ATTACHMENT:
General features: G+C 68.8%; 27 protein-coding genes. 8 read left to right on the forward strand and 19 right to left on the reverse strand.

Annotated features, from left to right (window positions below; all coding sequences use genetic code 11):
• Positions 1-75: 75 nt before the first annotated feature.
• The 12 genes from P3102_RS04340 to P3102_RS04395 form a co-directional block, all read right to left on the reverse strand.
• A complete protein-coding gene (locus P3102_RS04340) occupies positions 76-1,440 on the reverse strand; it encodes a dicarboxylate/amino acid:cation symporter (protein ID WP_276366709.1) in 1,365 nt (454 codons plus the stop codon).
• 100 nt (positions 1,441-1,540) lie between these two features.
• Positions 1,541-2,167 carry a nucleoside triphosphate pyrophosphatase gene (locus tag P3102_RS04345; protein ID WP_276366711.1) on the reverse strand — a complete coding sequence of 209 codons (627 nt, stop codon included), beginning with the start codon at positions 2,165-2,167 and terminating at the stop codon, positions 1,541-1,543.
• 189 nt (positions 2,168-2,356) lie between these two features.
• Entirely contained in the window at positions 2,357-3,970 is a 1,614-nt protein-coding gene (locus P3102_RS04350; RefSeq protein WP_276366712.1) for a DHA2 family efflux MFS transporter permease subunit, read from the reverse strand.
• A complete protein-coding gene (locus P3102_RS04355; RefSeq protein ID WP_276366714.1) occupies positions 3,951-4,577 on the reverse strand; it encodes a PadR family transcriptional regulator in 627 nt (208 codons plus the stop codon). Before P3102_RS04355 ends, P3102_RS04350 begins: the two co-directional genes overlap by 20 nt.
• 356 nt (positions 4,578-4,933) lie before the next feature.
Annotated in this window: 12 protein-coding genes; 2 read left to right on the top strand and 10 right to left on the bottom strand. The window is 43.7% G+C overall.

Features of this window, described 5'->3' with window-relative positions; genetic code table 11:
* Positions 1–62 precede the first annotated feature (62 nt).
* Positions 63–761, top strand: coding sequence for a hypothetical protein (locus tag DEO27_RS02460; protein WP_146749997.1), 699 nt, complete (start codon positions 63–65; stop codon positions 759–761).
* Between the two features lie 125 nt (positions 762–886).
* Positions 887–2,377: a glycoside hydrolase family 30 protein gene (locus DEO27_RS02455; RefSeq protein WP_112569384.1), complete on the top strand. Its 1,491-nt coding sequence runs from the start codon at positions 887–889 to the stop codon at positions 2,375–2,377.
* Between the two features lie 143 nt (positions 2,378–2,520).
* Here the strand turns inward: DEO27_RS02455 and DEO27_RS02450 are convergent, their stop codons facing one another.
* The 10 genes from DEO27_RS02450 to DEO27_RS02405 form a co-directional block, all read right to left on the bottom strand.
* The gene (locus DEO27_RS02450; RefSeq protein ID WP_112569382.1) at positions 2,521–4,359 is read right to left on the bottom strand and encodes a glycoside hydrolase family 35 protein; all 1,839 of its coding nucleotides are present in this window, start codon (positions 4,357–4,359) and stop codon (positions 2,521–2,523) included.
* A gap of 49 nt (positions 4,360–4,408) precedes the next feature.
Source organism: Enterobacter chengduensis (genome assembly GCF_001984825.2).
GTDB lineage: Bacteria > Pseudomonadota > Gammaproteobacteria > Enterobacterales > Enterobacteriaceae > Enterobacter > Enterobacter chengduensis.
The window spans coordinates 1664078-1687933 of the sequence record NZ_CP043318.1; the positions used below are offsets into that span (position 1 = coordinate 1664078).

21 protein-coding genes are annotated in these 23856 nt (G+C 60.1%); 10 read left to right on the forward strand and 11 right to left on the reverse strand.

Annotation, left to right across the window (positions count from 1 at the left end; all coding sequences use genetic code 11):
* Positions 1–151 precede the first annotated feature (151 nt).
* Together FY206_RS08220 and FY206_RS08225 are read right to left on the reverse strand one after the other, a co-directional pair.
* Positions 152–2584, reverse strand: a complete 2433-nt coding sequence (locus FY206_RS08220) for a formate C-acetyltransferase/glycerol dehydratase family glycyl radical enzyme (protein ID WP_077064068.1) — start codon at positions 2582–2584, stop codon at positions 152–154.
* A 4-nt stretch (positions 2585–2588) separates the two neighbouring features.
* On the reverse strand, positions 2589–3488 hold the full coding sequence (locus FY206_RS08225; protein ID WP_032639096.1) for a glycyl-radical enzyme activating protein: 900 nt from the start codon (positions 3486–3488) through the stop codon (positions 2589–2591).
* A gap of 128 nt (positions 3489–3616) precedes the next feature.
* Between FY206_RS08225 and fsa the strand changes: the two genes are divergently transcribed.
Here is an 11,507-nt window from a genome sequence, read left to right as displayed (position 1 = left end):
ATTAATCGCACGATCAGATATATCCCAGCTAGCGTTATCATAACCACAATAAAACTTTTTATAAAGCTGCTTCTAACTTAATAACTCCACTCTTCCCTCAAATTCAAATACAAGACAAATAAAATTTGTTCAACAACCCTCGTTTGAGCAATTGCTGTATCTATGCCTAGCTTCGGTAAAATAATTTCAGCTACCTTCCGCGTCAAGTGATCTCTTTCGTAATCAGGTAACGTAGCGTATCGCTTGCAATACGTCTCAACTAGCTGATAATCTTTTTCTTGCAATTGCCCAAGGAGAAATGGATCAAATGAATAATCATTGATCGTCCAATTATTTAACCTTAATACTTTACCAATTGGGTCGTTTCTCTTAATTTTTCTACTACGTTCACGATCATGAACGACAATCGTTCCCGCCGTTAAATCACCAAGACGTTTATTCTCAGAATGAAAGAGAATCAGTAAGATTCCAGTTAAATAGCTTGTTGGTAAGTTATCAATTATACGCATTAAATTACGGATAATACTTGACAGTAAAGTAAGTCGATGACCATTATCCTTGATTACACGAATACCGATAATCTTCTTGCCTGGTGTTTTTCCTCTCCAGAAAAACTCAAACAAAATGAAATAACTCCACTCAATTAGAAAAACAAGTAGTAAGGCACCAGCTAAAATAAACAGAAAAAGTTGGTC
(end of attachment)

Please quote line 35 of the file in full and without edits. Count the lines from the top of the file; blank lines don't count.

Here is an 11,507-nt window from a genome sequence, read left to right as displayed (position 1 = left end):